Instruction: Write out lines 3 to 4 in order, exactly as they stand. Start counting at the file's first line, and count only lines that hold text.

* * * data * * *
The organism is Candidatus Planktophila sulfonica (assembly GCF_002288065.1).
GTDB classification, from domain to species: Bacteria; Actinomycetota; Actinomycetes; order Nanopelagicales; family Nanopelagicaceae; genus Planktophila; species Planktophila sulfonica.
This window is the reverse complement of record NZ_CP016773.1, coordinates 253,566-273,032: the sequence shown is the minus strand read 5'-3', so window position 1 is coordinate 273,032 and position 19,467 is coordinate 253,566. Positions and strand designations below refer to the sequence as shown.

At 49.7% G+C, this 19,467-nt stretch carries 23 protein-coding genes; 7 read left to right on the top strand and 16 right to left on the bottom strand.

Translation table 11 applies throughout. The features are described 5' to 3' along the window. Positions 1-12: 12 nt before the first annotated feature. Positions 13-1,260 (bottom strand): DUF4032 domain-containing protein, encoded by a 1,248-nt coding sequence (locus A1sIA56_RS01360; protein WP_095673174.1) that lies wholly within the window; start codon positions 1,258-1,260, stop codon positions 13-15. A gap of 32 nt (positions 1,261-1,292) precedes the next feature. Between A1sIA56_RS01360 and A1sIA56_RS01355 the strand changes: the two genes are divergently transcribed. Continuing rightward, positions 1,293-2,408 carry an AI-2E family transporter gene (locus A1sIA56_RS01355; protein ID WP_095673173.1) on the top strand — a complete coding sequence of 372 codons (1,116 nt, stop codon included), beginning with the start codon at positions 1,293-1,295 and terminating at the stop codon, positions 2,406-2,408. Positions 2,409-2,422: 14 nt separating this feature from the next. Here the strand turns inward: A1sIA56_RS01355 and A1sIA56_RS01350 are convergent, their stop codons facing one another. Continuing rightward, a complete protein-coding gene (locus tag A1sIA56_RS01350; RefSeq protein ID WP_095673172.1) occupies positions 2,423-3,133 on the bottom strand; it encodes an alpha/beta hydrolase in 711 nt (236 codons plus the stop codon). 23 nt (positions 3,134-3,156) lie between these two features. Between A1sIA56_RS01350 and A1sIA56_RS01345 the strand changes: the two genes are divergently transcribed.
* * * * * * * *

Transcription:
This window is the reverse complement of record NZ_CP016773.1, coordinates 253,566-273,032: the sequence shown is the minus strand read 5'-3', so window position 1 is coordinate 273,032 and position 19,467 is coordinate 253,566. Positions and strand designations below refer to the sequence as shown.

At 49.7% G+C, this 19,467-nt stretch carries 23 protein-coding genes; 7 read left to right on the top strand and 16 right to left on the bottom strand.